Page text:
The business world makes for easy examples, but we are living this every day inside and outside the workplace. Each one of us is a steward of our own life, and frequently, the lives of others who are depending on us. We are given gifts, struggles, opportunities, and setbacks that are unique chances to become more…or less. We set the tone, tempo, and example in our homes, in our churches, in our stores, on our fields, and on our streets. How we do it matters.
What We Measure, What We Expect, and What Matters
One of the great tragedies of our ongoing pursuit of our selfish aims is that we compromise ourselves so cheaply. That lie or tidbit of gossip that flows so easily from our lips is such a low bar for our character. The really crazy thing is that it rarely helps us even if it hinders someone else. But I suppose that’s enough. When we stop for a moment and measure ourselves against that low bar, we realize how pathetically small we’ve become in our quest for our own gratification.
What do we expect from others? What do we expect from ourselves? Measured out in a lifetime of choices, we find that we’re living a duality suspended between what hurts us most and how much we’re willing to hurt someone else. The lowest level of hell is reserved for the betrayers but yet, time and again we embark on the little betrayals to get what we want only to find we’ve betrayed ourselves and those precious gifts we’ve been given to steward.
We all want fidelity. We all want honesty. We all want to trust. We expect all of the above and are disappointed when it doesn’t happen. We might tell ourselves, “When it comes to those I love, I’m faithful, I’m loyal, I’m honest.” Assuming that is an honest assessment, what about the rest of humanity? This is where the rationalization begins. They are different. They are on the other team. They are enemies. All’s fair in love and war, right?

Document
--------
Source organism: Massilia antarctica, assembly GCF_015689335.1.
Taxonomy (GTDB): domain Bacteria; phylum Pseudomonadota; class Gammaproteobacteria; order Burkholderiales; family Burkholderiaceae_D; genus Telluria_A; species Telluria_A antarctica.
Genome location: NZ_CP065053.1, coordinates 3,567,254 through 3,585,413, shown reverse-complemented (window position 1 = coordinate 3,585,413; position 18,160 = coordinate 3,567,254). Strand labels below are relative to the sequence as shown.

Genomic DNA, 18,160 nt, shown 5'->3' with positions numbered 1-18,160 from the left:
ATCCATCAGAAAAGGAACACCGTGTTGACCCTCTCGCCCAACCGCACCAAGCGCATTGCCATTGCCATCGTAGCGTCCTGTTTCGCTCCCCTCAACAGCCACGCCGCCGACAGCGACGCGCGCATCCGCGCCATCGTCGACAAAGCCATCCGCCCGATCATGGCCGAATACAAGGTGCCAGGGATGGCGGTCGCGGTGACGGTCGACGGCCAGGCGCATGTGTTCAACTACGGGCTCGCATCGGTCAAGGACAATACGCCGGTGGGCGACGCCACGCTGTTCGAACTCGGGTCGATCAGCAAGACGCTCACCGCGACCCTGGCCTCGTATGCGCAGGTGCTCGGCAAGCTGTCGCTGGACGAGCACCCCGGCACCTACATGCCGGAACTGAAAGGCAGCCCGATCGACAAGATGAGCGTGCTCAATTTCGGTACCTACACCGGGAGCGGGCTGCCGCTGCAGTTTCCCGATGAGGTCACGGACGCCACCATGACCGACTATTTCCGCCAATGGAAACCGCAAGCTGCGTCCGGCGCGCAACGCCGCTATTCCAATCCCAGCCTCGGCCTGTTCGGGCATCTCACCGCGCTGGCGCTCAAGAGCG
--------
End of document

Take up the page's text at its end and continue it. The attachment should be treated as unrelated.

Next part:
The reality is that we’re tempted to compromise at all levels. Friend and enemy. Close and distant. We measure out fidelities, expecting them for ourselves, and frequently trying to keep some of the spread in between when we are slightly less than faithful in our commitments, truths, or sincerities. Of course, it doesn’t work that way. Far more is demanded of us and the opportunities along that path of becoming are greater than we can realize. At the end of this particular day, we cannot reap what we have not sown. We will not harvest where we have not planted.
Grace Must Be Given, and Received
Amid this world of ruthless people, we must chose a different path. In the Christian tradition, Grace has been defined as the free and unmerited favor of God. Some people move gracefully and some behave with grace. Grace is granted when we assume good intentions or forgive a slight. If we’re going to change anything profoundly, in or around our immediate world, we must accept the Grace we’re given and return it freely; even if unmerited.
To return it freely is to chose honesty when those around you are being dishonest. It is to act faithfully when others are betraying. It is to speak positively when everyone else spouts negativity. It is to share your gifts where you can and accept the gifts of others humbly and gratefully. It is to compete fiercely, sincerely, and honorably, even in the face of deceit, manipulation, and dishonor.
We can pursue our aims with integrity. We can aspire hopefully and in such a way that others might aspire with us. We can win and lose gracefully, sleeping better at night knowing we’ve been good stewards of all of our gifts. How we do it matters. Who we, and those following us, become, depends on it.
Good message, Phillip. I guess an examination of conscience is in order.